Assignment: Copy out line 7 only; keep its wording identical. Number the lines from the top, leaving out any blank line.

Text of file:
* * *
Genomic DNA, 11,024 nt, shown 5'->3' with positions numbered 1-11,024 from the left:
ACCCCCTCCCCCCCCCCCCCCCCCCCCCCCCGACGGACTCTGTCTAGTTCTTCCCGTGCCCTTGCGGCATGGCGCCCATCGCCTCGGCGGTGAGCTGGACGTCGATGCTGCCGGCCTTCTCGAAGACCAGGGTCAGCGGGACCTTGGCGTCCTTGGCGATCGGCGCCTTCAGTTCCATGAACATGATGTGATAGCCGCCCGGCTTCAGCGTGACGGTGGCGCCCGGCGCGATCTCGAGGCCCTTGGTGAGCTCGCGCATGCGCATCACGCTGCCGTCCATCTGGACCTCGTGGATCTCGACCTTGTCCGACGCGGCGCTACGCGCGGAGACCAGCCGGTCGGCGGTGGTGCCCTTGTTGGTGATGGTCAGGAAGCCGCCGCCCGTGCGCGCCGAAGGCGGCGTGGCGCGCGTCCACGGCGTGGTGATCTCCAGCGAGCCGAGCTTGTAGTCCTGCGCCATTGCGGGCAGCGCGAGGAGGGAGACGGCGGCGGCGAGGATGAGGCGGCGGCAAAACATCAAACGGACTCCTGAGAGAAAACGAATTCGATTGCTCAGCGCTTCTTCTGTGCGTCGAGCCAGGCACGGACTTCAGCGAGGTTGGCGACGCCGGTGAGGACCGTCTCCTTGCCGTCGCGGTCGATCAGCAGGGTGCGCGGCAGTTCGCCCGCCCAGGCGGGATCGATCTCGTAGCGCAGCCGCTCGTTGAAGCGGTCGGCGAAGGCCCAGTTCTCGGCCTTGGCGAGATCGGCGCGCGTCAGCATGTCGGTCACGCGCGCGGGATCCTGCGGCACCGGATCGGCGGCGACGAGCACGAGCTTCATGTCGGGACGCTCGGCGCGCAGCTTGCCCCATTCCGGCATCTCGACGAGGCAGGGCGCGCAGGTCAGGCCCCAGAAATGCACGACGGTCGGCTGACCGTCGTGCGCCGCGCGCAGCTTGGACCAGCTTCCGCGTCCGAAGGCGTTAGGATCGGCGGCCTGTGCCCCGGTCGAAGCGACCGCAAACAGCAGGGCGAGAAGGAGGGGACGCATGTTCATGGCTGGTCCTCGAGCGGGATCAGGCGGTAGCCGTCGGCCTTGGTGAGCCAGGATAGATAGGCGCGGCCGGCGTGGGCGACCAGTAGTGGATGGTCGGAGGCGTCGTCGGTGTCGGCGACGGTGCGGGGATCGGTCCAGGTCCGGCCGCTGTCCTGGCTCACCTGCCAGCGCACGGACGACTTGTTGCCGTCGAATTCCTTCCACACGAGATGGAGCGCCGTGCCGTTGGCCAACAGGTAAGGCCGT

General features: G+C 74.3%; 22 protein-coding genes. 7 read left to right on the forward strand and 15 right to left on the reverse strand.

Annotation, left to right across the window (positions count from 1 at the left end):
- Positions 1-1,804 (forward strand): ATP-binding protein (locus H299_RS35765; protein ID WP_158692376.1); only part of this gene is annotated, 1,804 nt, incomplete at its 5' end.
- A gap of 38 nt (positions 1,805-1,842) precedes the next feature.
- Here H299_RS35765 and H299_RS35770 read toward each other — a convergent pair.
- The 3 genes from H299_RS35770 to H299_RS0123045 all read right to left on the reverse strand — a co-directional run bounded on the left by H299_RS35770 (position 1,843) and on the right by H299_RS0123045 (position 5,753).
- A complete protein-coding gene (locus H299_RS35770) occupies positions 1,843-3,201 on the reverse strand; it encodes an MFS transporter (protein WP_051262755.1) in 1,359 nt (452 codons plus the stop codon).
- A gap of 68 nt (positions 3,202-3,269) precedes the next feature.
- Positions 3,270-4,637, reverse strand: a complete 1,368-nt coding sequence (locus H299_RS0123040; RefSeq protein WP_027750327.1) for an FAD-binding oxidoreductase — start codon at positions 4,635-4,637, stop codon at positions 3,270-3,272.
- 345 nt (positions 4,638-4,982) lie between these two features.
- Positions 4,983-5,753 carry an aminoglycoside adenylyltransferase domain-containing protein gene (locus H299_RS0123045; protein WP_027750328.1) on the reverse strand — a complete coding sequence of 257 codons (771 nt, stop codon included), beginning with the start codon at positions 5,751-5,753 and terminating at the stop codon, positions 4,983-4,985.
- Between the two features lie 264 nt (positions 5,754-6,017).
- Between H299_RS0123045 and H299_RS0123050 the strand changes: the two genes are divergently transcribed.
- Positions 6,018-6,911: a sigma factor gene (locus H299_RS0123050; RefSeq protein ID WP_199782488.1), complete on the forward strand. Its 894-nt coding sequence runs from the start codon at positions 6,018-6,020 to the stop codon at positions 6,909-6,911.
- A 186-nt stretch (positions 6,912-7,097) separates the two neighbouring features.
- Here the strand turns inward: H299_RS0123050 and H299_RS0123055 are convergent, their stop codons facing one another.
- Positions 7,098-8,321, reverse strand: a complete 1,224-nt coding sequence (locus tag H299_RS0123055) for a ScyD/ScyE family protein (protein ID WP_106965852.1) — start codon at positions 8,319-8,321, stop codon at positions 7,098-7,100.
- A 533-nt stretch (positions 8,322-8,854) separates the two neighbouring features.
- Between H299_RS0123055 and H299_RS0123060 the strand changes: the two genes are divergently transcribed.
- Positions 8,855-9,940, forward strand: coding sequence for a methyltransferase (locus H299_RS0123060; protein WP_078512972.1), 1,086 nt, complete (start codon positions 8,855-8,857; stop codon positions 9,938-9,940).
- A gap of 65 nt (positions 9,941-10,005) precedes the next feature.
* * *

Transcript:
- Here H299_RS35765 and H299_RS35770 read toward each other — a convergent pair.